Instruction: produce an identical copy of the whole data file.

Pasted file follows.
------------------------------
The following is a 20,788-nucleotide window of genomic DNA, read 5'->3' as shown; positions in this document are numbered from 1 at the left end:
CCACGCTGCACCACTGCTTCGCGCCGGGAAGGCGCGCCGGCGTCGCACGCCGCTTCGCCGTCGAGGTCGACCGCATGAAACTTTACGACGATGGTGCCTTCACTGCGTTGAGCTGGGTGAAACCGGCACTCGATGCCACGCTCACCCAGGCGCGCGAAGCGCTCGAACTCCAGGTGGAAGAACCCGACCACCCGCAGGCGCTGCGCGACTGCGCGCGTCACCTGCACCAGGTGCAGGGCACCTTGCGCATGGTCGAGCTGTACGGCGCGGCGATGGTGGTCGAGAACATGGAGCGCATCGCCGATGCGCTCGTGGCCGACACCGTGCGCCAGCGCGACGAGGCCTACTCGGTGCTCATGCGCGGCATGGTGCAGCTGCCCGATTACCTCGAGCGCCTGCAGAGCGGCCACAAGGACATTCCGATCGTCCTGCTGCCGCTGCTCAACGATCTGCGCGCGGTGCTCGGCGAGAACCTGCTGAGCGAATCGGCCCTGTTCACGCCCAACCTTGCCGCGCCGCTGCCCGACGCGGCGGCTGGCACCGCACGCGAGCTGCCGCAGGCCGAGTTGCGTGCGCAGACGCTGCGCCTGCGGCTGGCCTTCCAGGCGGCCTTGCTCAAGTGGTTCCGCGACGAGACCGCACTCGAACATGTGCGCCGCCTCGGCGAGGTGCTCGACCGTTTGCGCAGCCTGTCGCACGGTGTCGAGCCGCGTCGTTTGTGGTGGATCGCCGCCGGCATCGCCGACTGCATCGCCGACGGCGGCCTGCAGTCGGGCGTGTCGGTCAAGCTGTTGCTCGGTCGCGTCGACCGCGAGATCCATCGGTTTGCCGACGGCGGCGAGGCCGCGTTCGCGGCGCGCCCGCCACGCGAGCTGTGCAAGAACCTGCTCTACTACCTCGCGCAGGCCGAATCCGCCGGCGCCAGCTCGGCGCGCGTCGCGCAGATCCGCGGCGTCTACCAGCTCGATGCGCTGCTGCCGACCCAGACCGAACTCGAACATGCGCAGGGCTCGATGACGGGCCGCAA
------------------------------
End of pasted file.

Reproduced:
The following is a 20,788-nucleotide window of genomic DNA, read 5'->3' as shown; positions in this document are numbered from 1 at the left end:
CCACGCTGCACCACTGCTTCGCGCCGGGAAGGCGCGCCGGCGTCGCACGCCGCTTCGCCGTCGAGGTCGACCGCATGAAACTTTACGACGATGGTGCCTTCACTGCGTTGAGCTGGGTGAAACCGGCACTCGATGCCACGCTCACCCAGGCGCGCGAAGCGCTCGAACTCCAGGTGGAAGAACCCGACCACCCGCAGGCGCTGCGCGACTGCGCGCGTCACCTGCACCAGGTGCAGGGCACCTTGCGCATGGTCGAGCTGTACGGCGCGGCGATGGTGGTCGAGAACATGGAGCGCATCGCCGATGCGCTCGTGGCCGACACCGTGCGCCAGCGCGACGAGGCCTACTCGGTGCTCATGCGCGGCATGGTGCAGCTGCCCGATTACCTCGAGCGCCTGCAGAGCGGCCACAAGGACATTCCGATCGTCCTGCTGCCGCTGCTCAACGATCTGCGCGCGGTGCTCGGCGAGAACCTGCTGAGCGAATCGGCCCTGTTCACGCCCAACCTTGCCGCGCCGCTGCCCGACGCGGCGGCTGGCACCGCACGCGAGCTGCCGCAGGCCGAGTTGCGTGCGCAGACGCTGCGCCTGCGGCTGGCCTTCCAGGCGGCCTTGCTCAAGTGGTTCCGCGACGAGACCGCACTCGAACATGTGCGCCGCCTCGGCGAGGTGCTCGACCGTTTGCGCAGCCTGTCGCACGGTGTCGAGCCGCGTCGTTTGTGGTGGATCGCCGCCGGCATCGCCGACTGCATCGCCGACGGCGGCCTGCAGTCGGGCGTGTCGGTCAAGCTGTTGCTCGGTCGCGTCGACCGCGAGATCCATCGGTTTGCCGACGGCGGCGAGGCCGCGTTCGCGGCGCGCCCGCCACGCGAGCTGTGCAAGAACCTGCTCTACTACCTCGCGCAGGCCGAATCCGCCGGCGCCAGCTCGGCGCGCGTCGCGCAGATCCGCGGCGTCTACCAGCTCGATGCGCTGCTGCCGACCCAGACCGAACTCGAACATGCGCAGGGCTCGATGACGGGCCGCAA